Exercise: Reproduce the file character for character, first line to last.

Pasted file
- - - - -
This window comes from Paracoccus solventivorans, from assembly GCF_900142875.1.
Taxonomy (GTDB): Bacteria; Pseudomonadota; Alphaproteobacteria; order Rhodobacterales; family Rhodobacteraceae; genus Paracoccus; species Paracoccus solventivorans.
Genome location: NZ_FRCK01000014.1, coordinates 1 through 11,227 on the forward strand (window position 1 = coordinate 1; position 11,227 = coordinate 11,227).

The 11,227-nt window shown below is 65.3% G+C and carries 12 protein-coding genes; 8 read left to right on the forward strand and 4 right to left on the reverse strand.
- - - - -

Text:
This window comes from Paracoccus solventivorans, from assembly GCF_900142875.1.
Taxonomy (GTDB): Bacteria; Pseudomonadota; Alphaproteobacteria; order Rhodobacterales; family Rhodobacteraceae; genus Paracoccus; species Paracoccus solventivorans.
Genome location: NZ_FRCK01000014.1, coordinates 1 through 11,227 on the forward strand (window position 1 = coordinate 1; position 11,227 = coordinate 11,227).

The 11,227-nt window shown below is 65.3% G+C and carries 12 protein-coding genes; 8 read left to right on the forward strand and 4 right to left on the reverse strand.